Surgery generally provides the most efficient treatment of skin folds and sagging tissue.
Lifting techniques are based on skin undermining, repositioning of deeper tissues that are sagging, and removal of excess skin where the scars are difficult to see (e.g. around the ear or in the hear-bearing scalp). In endoscopic procedures even deeper soft tisues are released and repositioned through small stab incisions.
A face-lift does not necessarily require general anaesthesia. Some limited and still efficient variations of this operation can be performed under local anaesthesia (cheek-lift through lower lid incision, mini-lift, MACS-lift, S-lift, …). The bigger operations, inluding the endoscopic techniques, are extensive procedures. They cause important swelling for several weeks. Complete softening of the tissues and the evolution to a completely natural result can take several months.
Face-lift, mini-lift, MACS lift:
For folds on the lower part of the cheeks and over the border of the jaw, "classical" face-lift or a smaller variant of this operation is performed.
The incision begins in the hair bearing skin just above the ear. It follows the anterior border of the ear, disappears behind the tragus (the small valve in front of the ear) to reappear at the anterior border of the earlobe. In more extensive corrections, or when a neck-lift is performed at the same time, the incision continues in the fold behind the ear upwards into the hair-baring skin of the head and the neck.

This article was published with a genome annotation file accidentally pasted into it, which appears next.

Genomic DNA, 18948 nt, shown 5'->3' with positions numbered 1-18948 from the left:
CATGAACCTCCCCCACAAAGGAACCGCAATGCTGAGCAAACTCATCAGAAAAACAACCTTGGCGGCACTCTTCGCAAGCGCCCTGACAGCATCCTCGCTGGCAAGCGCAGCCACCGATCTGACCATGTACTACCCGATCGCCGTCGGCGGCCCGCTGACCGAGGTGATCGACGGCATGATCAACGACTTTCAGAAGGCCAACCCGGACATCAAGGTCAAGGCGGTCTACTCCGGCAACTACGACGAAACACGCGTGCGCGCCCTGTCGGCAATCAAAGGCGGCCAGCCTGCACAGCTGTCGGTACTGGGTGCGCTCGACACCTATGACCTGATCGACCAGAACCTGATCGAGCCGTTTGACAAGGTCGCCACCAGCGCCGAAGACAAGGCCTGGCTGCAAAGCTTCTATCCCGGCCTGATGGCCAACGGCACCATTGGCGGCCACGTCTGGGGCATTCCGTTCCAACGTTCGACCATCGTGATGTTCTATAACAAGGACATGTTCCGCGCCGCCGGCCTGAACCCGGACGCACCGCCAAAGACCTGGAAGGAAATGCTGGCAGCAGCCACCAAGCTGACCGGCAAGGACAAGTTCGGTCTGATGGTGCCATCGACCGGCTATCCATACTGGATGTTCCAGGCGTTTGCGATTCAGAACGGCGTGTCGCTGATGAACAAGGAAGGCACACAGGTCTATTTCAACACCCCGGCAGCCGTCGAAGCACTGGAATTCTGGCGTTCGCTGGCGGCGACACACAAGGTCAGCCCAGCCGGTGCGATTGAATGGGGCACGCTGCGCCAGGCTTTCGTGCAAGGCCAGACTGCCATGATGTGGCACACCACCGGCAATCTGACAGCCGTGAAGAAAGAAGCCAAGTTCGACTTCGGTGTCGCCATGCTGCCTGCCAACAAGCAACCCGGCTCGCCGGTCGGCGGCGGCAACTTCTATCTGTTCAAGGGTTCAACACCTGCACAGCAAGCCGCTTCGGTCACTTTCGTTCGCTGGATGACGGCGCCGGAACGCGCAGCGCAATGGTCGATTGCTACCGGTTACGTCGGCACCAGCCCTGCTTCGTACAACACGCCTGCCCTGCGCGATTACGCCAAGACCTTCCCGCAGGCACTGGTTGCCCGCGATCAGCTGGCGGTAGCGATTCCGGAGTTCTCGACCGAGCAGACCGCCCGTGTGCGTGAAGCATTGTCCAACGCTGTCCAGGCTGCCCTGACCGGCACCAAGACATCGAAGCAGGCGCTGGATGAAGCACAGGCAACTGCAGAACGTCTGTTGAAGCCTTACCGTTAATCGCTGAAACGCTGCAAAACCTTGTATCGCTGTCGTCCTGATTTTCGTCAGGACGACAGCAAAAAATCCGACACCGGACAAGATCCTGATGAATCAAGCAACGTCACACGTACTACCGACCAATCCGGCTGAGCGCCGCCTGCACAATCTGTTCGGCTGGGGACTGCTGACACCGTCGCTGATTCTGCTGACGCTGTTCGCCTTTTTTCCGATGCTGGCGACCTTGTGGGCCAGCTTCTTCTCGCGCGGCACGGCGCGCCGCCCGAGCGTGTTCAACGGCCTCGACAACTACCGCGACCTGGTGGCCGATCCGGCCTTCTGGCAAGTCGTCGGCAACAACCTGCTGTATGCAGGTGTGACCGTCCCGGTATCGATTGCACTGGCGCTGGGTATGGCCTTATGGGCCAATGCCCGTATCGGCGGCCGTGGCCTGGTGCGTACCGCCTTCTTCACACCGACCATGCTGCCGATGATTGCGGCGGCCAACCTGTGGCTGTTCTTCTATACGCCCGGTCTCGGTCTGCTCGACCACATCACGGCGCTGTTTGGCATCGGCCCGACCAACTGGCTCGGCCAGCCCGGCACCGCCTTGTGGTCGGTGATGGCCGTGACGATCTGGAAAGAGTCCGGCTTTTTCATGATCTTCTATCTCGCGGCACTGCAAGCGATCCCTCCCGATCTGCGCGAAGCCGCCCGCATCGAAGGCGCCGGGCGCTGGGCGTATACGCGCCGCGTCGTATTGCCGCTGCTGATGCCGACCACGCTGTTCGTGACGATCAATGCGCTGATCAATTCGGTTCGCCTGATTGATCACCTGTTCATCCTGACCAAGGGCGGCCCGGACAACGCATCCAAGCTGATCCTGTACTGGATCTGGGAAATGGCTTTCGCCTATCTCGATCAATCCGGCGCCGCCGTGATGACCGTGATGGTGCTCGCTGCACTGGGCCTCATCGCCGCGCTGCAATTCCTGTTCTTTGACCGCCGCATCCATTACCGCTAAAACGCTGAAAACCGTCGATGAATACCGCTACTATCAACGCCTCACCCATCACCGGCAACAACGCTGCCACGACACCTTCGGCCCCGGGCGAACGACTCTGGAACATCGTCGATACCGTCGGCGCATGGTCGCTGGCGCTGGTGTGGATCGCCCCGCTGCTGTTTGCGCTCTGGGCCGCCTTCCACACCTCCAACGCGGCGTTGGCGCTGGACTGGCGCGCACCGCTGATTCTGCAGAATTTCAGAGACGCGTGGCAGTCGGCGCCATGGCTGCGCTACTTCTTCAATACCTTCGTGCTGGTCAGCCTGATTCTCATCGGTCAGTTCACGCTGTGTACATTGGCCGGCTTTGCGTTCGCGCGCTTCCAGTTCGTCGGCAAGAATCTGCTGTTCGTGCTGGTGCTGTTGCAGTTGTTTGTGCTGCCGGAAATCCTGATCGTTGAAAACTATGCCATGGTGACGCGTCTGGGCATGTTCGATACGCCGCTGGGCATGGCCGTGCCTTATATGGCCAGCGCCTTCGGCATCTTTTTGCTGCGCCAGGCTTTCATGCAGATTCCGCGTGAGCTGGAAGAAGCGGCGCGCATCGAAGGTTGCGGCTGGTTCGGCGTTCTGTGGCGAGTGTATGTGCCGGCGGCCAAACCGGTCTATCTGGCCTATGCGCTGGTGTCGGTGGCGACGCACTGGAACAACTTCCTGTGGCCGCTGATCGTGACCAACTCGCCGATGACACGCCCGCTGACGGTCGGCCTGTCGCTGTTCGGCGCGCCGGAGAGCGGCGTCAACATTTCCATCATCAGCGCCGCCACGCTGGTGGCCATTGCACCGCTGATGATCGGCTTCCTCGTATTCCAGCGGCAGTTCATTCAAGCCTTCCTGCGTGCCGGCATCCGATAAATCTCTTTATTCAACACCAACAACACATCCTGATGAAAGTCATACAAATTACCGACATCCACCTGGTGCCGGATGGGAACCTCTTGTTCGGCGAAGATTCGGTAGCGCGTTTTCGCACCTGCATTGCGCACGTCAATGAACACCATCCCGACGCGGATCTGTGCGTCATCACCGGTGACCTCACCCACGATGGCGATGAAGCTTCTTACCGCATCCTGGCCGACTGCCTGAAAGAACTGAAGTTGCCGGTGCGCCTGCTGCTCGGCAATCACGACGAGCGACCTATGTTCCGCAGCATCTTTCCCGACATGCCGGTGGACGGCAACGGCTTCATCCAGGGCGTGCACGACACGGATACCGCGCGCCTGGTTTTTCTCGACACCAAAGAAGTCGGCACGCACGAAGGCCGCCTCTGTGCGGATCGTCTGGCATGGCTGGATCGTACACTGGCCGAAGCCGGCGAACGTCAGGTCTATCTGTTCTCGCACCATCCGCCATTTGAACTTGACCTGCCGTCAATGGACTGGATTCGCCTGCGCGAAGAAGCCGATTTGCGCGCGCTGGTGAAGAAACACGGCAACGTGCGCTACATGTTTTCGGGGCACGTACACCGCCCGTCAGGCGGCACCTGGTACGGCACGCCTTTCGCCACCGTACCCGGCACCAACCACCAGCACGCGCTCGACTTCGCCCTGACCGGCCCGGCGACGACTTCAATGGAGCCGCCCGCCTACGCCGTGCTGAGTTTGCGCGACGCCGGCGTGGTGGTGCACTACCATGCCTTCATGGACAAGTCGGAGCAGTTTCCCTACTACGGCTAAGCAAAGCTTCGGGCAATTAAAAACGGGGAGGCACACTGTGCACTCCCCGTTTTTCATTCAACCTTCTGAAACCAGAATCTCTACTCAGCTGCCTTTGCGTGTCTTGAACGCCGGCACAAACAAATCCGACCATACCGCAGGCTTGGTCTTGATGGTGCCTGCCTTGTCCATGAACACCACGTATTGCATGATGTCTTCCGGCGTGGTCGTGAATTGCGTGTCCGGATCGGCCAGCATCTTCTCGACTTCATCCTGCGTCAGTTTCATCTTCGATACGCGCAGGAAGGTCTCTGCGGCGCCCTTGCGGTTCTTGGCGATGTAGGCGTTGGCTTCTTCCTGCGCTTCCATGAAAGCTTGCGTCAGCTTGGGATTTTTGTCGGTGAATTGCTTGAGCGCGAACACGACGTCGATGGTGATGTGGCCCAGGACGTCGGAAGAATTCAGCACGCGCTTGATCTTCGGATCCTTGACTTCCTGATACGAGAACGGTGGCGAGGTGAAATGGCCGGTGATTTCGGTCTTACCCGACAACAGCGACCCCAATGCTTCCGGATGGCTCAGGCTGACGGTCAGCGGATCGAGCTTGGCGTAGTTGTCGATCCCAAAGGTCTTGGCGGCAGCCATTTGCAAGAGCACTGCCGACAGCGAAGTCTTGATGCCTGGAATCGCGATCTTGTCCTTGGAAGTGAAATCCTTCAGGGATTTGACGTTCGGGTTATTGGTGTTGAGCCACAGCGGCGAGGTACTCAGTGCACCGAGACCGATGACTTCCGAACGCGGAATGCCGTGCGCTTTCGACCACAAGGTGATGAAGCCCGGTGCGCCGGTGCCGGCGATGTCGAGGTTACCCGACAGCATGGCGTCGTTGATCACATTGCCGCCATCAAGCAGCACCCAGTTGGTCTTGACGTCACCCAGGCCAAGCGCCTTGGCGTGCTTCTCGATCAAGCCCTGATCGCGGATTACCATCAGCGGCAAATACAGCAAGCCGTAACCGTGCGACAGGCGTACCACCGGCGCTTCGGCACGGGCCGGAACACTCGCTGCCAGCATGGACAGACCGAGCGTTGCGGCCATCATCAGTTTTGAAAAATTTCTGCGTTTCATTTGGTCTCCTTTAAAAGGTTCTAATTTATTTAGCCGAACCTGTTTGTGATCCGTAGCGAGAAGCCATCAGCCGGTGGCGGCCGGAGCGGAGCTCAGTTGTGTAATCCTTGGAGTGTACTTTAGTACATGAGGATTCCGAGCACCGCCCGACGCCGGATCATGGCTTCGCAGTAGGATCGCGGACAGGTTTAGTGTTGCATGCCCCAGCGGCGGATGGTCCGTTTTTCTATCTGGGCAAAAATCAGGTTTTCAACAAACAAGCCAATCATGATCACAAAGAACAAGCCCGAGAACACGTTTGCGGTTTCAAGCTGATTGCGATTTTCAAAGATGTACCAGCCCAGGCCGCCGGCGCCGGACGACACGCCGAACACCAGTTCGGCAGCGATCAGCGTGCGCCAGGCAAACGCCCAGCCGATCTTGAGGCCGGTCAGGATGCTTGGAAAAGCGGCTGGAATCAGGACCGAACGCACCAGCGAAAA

A small lift under local anaesthesia cannot yield the same result as extensive surgery. Sometimes compensation of facial volume loss by injections is a simpler way to treate an early stage of soft tissue sagging.
A facelift may be combined with a neck lift, partially or sometimes completely through the same incisions.
forehead-lift, endoscopic or open:
Under deep sedation or general anaesthesia the soft tissues of the forehead and the sagging eyebrows are lifted. Most often this is an endoscopic procedure: the lifted tissues do not cause skin folding in the scalp. The scars are five lines of six to twelve millimetres in the hair-bearing scalp. For patients with a high hair line skin excision may be required. Then the scar is placed at the hair line.
The position of the eyebrows can be improved with botulinum toxin and with minimally invasive operations such as with suspension sutures under the skin. Therefore there are few indications left for an "open" or endoscopic forehead lift.
Ageing makes the fat over the cheekbones slide downwards to form the nasolabial folds (the folds between the nose and the angles of the mouth). These tissues are repositioned through a 3 cm incision in the hair-bearing skin of the temples, an incision in the "crow's foot" and a third incision in the mouth in the fold between the upper lip and the jaw. This procedure also enhances the support of the lower eyelids, that rest on the soft tissues of the cheeks. Further eyelid correction can be combined with this procedure.
The advent of efficient, less invasive treatments led to a decrease of endoscopic facelifts.